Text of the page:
The Oscar Poster: Oscar® Glistens for His 80th
The official poster of the 80th Academy Awards® features the iconic Oscar glowing among bright lights against a black background.
Capturing the allure and excitement of the Oscars®, the design was originally conceived by legendary motion picture poster illustrator Drew Struzan and executed by his son, Christian.
Each 27 x 40-inch poster is printed on premium quality, Forest Stewardship Certified paper. The 80th Academy Awards poster is available for purchase for $25 (includes shipping within the U.S.).
Watch the Oscars live on ABC, Sunday, February 24 – 5PT/8ET.
To order by telephone, call 1-800-99-FILMS (option 5) during normal business hours or order online. For more information on prices, shipping and how to order, click here.
80 Years of Oscar® Celebrates All-Time Favorite Movies
The Academy proudly offers a new edition of its commemorative poster that celebrates all 80 of the films to win the Oscar for Best Picture. Printed on 27 x 40-inch premium recycled paper, the design by Alex Swart features the key art of every one of the films to win the Academy’s Best Picture award.
80 Years of Oscar won't be printed until the 80th Best Picture is announced on the Oscar telecast on February 24, but you can order one today for $25 (includes shipping and handling in the U.S.). International orders must add $15 for shipping and handling.
To pre-order by telephone, please call 1-800-99-FILMS (option 5) during normal business hours or order online. For more information on prices, shipping and how to order, click here.
Above: this year's Architectural Digest green room was designed in Hollywood Glam Style by Carlton Varney.
OSCAR'S GREEN EFFORTS CONTINUING FOR 80TH ACADEMY AWARDS®
Building upon groundwork laid a year ago, Academy President Sid Ganis announced today that ecologically intelligent practices have been incorporated into the planning and execution of the upcoming 80th Annual Academy Awards presentation on Sunday and related events.
The Academy's green initiative, which includes several energy-saving strategies, is being carried out in collaboration with the Natural Resources Defense Council, a non-partisan environmental and advocacy organization.
"Last year, in planning and producing the Oscar® show, we chose supplies, resources and services designed to reduce Oscar's ecological footprint," said Ganis. "This year, with the guidance and support of the NRDC, we've been able to do even more."
A few highlights of the Academy's green program include:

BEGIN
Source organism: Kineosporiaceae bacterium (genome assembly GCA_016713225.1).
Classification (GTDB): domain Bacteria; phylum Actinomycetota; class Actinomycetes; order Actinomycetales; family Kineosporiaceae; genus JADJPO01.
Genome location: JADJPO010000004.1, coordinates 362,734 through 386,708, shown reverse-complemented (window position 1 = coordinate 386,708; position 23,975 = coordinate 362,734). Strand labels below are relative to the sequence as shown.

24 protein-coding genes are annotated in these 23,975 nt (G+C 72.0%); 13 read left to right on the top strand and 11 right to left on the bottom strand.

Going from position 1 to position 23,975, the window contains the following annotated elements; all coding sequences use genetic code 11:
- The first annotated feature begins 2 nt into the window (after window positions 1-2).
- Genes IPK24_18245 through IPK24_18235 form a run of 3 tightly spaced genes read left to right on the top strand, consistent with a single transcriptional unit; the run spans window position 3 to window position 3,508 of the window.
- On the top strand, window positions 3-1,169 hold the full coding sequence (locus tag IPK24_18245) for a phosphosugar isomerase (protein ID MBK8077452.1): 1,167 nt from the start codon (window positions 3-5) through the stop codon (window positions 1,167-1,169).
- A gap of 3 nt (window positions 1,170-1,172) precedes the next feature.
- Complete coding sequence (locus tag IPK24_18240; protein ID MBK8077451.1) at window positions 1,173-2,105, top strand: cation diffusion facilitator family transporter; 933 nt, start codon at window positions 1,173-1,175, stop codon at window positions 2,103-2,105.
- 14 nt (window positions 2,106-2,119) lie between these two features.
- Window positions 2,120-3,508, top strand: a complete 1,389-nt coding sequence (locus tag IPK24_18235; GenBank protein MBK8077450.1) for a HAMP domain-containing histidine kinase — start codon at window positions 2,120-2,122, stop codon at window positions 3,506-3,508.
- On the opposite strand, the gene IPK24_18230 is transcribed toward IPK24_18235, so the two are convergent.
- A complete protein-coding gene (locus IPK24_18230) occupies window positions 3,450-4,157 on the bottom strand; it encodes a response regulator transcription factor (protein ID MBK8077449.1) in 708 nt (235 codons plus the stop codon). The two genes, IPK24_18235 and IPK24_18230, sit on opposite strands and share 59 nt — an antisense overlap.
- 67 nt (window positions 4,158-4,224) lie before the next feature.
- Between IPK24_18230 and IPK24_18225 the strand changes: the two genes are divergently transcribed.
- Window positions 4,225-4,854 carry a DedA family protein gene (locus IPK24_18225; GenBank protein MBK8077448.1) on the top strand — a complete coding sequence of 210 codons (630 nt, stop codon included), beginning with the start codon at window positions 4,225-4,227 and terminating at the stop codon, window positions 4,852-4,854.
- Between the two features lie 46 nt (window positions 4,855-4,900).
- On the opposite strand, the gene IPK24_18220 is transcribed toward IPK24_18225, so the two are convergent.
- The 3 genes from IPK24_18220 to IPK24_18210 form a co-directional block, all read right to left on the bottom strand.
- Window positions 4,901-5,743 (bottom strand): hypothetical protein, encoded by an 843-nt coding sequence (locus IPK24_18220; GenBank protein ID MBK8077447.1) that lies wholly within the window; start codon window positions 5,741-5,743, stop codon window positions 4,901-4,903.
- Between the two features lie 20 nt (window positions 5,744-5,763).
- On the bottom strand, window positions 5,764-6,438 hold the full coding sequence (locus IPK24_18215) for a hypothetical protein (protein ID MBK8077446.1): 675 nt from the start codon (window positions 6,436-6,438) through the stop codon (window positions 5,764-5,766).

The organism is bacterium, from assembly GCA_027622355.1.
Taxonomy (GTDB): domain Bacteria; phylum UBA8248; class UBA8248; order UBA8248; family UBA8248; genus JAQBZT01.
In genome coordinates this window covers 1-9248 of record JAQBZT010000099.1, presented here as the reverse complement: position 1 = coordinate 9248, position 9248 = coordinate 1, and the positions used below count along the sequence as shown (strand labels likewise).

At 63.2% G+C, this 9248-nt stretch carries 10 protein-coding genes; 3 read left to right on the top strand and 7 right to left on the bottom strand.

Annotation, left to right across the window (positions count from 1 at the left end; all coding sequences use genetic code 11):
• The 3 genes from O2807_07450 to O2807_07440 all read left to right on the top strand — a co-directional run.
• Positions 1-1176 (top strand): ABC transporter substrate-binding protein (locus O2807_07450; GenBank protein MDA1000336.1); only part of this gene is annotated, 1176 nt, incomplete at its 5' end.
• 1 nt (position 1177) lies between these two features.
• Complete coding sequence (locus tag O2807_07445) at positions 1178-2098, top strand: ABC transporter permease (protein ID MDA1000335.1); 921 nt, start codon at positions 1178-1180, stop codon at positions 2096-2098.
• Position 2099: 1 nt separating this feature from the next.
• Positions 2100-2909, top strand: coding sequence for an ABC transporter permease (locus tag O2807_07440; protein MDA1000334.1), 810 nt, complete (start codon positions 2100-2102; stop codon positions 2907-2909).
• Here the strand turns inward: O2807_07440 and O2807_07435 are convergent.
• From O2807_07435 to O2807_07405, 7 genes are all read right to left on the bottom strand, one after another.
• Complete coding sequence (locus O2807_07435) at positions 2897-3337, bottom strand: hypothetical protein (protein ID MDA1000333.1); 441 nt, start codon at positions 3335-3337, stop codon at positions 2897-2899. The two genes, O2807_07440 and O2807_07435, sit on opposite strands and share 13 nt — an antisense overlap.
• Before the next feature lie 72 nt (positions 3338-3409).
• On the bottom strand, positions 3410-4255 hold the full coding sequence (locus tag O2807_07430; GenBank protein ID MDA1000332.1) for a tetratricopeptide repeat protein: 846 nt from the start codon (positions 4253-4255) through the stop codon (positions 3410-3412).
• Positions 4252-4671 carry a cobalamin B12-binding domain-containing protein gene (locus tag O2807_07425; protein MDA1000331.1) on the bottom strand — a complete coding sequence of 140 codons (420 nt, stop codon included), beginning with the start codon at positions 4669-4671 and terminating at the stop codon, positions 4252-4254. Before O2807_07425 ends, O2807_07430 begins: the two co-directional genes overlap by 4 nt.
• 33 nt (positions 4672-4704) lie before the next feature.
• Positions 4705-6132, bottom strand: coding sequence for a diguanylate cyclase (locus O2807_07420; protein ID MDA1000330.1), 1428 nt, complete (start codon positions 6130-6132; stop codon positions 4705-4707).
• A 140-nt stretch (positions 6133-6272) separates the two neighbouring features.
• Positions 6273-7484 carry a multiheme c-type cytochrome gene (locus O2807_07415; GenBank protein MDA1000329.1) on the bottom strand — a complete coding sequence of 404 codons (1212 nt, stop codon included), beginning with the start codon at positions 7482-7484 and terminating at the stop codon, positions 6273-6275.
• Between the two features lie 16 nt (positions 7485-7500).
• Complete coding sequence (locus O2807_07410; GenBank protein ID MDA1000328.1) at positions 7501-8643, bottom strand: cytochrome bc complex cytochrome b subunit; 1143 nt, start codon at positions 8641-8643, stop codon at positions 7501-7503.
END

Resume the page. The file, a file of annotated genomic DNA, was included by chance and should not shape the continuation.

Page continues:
* With support from the Los Angeles Department of Water and Power, 100% of the energy used for the telecast, the red-carpet arrivals show and the Governors Ball will be supplied by renewable windpower.
* All of the generators used for the production, for press support and the red carpet arrivals area are powered by a fuel mix that includes biodiesel.
* Among the vehicles made available by General Motors for use by production staff and presenters are zero-emission hydrogen-powered cars and hybrids.
* Nearly all food serviceware for events associated with the Awards Presentation is either reusable or biodegradable/compostable.
* The programs, invitations, RSVP cards, envelopes, parking passes and other printed materials include a minimum of 30% postconsumer recycled content.
For further details about this initiative visit the Environmental Achievements page.
It's been called "the Academy statuette," "the golden trophy" and "the statue of merit." The entertainment trade paper, Weekly Variety, even attempted to popularize "the iron man." Thankfully, the term never stuck. Born in 1928, the Academy Award of Merit — which we know as simply "the Oscar" — depicts a knight holding a crusader's sword, standing on a reel of film with five spokes, signifying the original branches of the Academy: Actors, Writers, Directors, Producers and Technicians.
Weighing 8.5 pounds and standing 13.5 inches tall, the statuette was designed by MGM's chief art director Cedric Gibbons. Frederic Hope, Gibbons' assistant, created the original Belgian black marble base; artist George Stanley sculpted the design; and the California Bronze Foundry hand cast the first statuette in bronze plated with 24-karat gold.
The Origin of the Oscar Name
A popular but unsubstantiated story has been that the moniker caught on after Academy librarian and eventual executive director Margaret Herrick said that the statuette resembled her Uncle Oscar. Its first documented mention came after the sixth Awards Presentation in 1934 when Hollywood columnist Sidney Skolsky used it in reference to Katharine Hepburn's first Best Actress win. The Academy itself didn't use the nickname officially until 1939.
Oscar has changed his look on occasion. From the 1930s through the 50's, juvenile players received miniature replicas of the statuette; ventriloquist Edgar Bergen was presented with a wooden statuette with a movable mouth; and Walt Disney was honored with one full-size and seven miniature statuettes on behalf of his animated feature SNOW WHITE AND THE SEVEN DWARFS. In support of the World War II effort between 1942 and 1944, Oscars were made of plaster, to be traded in for golden statuettes after the war. Additionally, the base was raised and changed from marble to metal in 1945. And in 1949, Academy Award statuettes began to be numbered, starting with No. 501.